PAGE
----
In the spring of 2011, Cassidy Little, a medic with Britain’s Royal Marine Commandos, was on patrol in Afghanistan’s Helmand province when a hidden explosive blew apart one of his legs and left him riddled with injuries.
“I lost my leg below the knee on the right side,” Canadian-born Little says. “I have a massive skin graft and some nerve damage up my left side and I’m missing another chunk on the upper part of my right leg. I had a double fracture to my pelvis, a mild brain injury and a semi-detached retina in my left eye. And as a result of all this trauma, I now have type 1 diabetes.”
Bearded and relaxed, Little is totting up his wounds while cheerfully sipping beer during a Skype call from Zante, Greece. He jokes that his wife has forced him “at gunpoint” to take a family holiday before he begins his next tour of duty. That tour is a theatrical one. He’s headed back to Toronto this month to perform in Soldier On, a new British play by and about war veterans that runs at the Baillie (formerly Berkeley Street) Theatre.
Toronto already knows Little from The Two Worlds of Charlie F., a previous British show involving vets that Mirvish Productions brought to the Princess of Wales Theatre in 2014. It was a remarkably candid and surprisingly lively mix of drama, black comedy and song-and-dance, in which Little played the lead role.
“It was pretty exciting,” he recalls of that gig, but also a bit overwhelming. Although he’d done some acting in his native Newfoundland prior to joining the Royal Marines, Little had never fronted a major production before. “I was like a deer in the headlights,” he admits. “This time, I’m coming back with a lot more experience.” Thanks to Charlie F., his career has since taken off across the pond, with roles in feature films and TV series and a winning stint on Strictly Come Dancing, the original British version of Dancing with the Stars.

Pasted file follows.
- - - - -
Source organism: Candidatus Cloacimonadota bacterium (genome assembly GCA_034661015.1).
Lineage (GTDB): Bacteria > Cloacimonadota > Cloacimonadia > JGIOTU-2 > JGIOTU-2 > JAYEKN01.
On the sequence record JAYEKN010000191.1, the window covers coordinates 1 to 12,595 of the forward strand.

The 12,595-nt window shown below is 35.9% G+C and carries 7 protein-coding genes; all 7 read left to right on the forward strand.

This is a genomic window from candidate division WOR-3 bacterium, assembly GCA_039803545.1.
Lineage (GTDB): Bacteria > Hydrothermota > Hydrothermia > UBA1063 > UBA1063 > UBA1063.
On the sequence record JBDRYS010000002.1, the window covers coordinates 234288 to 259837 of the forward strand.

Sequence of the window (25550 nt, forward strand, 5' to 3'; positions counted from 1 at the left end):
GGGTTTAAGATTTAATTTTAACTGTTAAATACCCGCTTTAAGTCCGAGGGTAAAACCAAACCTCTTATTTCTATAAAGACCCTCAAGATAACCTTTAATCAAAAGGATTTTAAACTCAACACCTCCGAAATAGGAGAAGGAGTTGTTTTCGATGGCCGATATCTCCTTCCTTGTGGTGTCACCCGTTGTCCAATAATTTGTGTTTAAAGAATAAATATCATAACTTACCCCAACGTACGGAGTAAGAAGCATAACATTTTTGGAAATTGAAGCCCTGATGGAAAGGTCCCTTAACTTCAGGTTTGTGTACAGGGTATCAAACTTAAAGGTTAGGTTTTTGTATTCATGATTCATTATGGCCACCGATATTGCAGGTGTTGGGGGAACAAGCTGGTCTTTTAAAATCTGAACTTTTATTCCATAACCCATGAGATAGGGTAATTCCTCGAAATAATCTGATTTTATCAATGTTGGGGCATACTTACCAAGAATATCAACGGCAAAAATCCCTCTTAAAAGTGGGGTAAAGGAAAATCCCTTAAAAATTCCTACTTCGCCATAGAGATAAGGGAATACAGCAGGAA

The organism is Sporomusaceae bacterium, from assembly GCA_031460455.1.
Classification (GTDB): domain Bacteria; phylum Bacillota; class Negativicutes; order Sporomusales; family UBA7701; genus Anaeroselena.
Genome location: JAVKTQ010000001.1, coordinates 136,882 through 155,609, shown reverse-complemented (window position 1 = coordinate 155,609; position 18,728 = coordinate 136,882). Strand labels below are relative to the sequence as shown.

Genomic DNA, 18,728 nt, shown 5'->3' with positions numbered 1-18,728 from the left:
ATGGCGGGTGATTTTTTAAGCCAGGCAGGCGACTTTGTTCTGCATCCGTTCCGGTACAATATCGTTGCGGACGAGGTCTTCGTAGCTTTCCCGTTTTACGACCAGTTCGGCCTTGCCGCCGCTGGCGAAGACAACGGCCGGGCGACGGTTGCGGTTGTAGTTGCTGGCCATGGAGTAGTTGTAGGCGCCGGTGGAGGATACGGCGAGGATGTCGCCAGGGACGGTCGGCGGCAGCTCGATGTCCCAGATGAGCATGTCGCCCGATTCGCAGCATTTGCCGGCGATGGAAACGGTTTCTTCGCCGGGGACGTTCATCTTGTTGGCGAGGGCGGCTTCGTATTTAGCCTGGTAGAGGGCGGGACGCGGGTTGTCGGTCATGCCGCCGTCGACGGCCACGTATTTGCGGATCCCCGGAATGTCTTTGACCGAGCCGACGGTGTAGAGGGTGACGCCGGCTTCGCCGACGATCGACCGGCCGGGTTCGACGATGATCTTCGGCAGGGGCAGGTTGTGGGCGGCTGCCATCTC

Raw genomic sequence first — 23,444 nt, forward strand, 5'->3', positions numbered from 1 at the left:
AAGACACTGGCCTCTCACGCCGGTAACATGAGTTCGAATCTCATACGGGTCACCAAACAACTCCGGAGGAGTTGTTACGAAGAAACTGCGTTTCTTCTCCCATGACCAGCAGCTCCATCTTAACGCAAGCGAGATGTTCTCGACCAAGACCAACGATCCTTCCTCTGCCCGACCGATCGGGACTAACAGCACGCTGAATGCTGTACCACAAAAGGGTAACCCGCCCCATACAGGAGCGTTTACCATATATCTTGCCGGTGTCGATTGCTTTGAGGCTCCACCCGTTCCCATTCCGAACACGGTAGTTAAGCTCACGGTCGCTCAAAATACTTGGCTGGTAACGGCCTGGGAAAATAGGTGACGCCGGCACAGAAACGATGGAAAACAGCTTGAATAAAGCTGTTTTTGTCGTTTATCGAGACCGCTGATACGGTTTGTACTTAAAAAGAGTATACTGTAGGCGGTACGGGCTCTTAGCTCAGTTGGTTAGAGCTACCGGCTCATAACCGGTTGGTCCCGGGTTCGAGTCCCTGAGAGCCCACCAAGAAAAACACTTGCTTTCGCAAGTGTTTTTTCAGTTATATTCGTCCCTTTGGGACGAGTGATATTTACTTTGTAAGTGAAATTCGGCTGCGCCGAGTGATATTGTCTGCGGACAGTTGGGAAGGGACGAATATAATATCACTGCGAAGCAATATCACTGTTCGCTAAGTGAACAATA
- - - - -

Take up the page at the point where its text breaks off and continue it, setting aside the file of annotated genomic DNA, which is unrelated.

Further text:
“He’s a bit of a celebrity over there,” says Thomas Craig, nursing his own preferred poison, a gin and tonic, at a favourite pub in Toronto’s Beach neighbourhood. “He just did Corrie [the venerable British soap Coronation Street] last year.” The Yorkshire-born Craig, best known as crusty Inspector Brackenreid on CBC Television’s long-running Murdoch Mysteries, co-stars with Little in Soldier On.
You could say Little is a “poster veteran” for successful reintegration into civilian life. His way back was through the theatre. He was still recuperating from his injuries at the British military’s Headley Court rehabilitation centre in the English countryside when he was cast in Charlie F. Like that production, Soldier On is part of an effort not simply to spotlight talented vets, but to use theatre as a means of healing.